December 19, 2007
Cell phones continue to change the world’s social landscape in ways that we never anticipated. Many of the changes are welcome – quicker access to help in emergencies, knowing that friends and families can touch base despite hectic schedules, and myriad other benefits. Others are not so welcome – intrusive conversations in public settings, new levels of telephone harassment and, frankly, the loss of that delightful sense of being out of touch from time to time.
Those, of course are the obvious up- and downsides of living in a completely connected-mobile-PDA-Onstar world. But, as parents, school administrators and law enforcement personnel are just beginning to realize, cell phones may be exerting some less apparent effects on our youth.
As in many school districts around the country, the Park City, North and South Summit administrators are struggling to craft sensible policies for cell phone use in the classroom and on school grounds. This month the issue went from background noise to maximum volume at Park City High School where some students are challenging the new, tougher cell-phone restrictions.
Due to concerns about alleged incidents ranging from cell-phone harassment to cyber cheating on tests, and suspicions about cell phones’ role in illegal drug exchanges, on Dec. 5 the school adopted a tougher stance on when they can be used and increased the penalties for breaking the rules.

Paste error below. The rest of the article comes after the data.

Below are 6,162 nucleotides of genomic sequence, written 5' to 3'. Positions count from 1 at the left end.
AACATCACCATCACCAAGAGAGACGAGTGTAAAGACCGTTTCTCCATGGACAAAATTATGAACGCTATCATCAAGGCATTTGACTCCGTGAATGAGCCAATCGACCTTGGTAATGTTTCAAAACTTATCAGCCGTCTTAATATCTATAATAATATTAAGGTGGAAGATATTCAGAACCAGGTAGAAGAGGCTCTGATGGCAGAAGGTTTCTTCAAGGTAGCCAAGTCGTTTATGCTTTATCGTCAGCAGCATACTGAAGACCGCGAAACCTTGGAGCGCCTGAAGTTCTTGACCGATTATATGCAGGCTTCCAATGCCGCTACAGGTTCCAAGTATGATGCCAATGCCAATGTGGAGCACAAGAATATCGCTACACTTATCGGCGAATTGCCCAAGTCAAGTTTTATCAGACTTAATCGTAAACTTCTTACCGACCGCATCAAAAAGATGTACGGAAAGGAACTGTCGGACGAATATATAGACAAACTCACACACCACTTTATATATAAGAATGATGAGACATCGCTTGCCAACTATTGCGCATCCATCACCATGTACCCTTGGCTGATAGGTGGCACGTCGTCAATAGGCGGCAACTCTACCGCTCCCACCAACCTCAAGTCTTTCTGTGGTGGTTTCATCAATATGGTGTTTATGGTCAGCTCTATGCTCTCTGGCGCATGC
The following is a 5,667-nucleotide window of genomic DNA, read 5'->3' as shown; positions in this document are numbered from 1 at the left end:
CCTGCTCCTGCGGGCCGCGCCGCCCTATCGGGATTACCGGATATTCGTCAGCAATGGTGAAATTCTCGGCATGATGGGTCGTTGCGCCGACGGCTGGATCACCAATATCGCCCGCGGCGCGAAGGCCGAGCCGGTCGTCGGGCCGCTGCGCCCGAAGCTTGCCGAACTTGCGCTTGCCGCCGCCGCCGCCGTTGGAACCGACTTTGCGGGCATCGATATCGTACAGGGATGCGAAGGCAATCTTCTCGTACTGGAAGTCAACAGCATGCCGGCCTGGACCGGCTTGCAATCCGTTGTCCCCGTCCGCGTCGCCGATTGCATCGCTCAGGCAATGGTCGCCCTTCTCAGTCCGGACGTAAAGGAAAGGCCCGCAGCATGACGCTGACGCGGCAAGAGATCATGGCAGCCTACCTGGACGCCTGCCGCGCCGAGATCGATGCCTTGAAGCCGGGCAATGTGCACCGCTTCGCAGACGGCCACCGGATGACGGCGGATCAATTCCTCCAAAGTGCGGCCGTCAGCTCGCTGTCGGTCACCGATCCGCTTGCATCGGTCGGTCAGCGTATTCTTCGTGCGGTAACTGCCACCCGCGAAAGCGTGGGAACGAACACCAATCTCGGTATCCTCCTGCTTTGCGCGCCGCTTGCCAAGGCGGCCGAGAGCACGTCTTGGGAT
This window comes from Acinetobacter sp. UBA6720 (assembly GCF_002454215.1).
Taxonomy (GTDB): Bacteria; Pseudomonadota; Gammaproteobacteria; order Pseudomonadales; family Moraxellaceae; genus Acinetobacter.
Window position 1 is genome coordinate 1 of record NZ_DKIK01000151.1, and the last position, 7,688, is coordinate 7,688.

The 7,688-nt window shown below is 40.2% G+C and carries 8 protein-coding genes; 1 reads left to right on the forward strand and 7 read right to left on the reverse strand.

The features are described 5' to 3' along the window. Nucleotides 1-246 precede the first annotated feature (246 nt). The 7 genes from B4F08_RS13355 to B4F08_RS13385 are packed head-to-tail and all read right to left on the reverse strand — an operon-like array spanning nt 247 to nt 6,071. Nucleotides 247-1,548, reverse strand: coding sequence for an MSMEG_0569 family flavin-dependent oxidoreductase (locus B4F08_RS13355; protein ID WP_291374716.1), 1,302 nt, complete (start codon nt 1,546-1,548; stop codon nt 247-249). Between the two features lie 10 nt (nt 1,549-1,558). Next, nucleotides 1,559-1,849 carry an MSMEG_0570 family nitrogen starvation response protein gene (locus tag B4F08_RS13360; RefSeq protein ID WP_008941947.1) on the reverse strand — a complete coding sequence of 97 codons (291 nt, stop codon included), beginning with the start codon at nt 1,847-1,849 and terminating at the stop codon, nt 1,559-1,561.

Recognizing, though, that an outright ban is neither enforceable nor desirable the high school is trying to set some reasonable limits. Many of the students who have had phones confiscated already claim they were using them in legitimate emergencies.
Until the next generation of communications technology is invented, it is likely that students will be carrying cell phones and the sooner they learn how and when to filter their phone calls, text messages and emails, the better. What better place to learn than at school?
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Definitely, cell phones need to be turned off during class. But like their over-committed parents, many students have extra-curricular activities, family obligations and unexpected schedule changes that these days can be handled quickly and painlessly with a quick call or text message.
The world is changing and school campuses need to reflect that. Rather than outlawing cell phones and giving up their benefits, we advocate teaching students how to use them responsibly.